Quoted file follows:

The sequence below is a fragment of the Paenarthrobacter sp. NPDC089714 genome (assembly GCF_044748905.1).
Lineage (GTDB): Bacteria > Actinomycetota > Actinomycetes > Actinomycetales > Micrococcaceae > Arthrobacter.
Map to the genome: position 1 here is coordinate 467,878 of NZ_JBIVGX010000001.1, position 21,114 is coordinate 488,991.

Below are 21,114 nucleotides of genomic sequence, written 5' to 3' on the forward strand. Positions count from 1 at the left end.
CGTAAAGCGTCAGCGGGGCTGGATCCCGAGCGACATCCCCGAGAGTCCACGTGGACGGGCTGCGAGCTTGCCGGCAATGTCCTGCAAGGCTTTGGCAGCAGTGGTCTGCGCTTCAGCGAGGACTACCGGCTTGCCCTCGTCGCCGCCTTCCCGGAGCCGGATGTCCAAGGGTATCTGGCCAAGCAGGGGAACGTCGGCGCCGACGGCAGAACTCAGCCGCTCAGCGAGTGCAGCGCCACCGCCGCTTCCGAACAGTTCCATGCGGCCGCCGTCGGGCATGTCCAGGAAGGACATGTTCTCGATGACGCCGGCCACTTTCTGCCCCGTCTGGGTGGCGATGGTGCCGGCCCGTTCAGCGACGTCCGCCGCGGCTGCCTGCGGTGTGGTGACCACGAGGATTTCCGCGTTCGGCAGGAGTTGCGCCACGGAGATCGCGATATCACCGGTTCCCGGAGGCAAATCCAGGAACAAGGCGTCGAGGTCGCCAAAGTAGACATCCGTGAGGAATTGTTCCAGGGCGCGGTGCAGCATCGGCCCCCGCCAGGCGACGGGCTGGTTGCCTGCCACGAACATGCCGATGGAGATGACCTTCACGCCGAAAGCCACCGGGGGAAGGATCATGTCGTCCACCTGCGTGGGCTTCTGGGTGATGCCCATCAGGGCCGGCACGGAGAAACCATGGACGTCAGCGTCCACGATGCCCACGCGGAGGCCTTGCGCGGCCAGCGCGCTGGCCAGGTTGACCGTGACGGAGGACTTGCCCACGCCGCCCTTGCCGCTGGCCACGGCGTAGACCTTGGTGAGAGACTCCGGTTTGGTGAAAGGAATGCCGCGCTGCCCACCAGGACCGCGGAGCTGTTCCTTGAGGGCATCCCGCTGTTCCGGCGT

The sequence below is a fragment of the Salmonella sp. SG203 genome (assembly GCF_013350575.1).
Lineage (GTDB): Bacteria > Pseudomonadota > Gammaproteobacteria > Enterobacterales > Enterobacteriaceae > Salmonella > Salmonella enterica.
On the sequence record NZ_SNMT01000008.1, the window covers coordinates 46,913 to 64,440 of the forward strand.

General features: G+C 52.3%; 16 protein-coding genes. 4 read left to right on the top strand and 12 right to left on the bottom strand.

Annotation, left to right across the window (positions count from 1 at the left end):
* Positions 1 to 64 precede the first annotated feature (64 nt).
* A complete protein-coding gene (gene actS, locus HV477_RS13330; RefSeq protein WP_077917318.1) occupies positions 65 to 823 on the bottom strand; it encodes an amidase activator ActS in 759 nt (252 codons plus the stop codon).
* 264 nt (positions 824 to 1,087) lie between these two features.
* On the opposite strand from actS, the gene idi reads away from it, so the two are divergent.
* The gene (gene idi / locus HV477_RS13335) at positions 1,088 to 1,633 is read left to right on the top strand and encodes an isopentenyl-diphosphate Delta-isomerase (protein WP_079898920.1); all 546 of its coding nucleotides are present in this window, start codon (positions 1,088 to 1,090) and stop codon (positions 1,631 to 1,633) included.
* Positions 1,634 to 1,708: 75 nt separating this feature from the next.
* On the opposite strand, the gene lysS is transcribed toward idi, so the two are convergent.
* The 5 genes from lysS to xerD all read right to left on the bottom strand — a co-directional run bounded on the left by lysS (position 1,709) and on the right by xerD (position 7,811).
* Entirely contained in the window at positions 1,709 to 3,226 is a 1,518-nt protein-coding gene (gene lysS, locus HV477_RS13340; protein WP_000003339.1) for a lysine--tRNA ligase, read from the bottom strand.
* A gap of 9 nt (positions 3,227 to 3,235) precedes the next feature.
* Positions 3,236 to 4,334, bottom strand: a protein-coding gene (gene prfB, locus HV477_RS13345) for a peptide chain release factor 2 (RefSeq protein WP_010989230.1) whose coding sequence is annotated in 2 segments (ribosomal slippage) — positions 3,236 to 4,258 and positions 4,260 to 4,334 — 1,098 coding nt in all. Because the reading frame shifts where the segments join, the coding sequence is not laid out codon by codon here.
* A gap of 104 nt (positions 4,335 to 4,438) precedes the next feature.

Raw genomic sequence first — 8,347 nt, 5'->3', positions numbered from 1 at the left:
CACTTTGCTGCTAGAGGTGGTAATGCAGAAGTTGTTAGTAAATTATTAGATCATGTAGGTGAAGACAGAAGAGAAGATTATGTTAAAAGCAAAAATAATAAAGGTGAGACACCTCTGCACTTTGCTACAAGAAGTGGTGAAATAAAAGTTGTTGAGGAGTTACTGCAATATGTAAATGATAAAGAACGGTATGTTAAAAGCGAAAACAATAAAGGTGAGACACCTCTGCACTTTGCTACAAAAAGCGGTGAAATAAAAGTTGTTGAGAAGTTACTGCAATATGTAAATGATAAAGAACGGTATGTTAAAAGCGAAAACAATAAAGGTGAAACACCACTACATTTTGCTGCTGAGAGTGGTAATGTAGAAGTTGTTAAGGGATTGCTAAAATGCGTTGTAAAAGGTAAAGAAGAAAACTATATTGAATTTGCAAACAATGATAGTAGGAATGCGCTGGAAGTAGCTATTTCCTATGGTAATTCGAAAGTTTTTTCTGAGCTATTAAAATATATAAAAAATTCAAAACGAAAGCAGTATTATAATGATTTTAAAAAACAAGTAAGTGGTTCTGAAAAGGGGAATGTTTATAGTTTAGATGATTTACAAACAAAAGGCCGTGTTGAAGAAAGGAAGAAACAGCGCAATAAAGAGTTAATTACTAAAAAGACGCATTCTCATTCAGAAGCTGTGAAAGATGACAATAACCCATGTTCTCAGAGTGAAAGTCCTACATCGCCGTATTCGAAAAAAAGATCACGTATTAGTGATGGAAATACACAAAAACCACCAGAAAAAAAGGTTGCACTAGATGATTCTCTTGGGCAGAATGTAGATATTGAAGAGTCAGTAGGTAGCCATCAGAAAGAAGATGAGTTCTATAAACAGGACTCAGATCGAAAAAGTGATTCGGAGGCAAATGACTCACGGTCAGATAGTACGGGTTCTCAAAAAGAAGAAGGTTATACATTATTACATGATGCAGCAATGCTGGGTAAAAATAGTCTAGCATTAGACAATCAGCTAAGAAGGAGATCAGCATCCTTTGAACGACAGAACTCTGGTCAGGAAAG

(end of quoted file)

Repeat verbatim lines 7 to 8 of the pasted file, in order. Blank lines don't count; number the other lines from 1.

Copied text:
Lineage (GTDB): Bacteria > Pseudomonadota > Gammaproteobacteria > Enterobacterales > Enterobacteriaceae > Salmonella > Salmonella enterica.
On the sequence record NZ_SNMT01000008.1, the window covers coordinates 46,913 to 64,440 of the forward strand.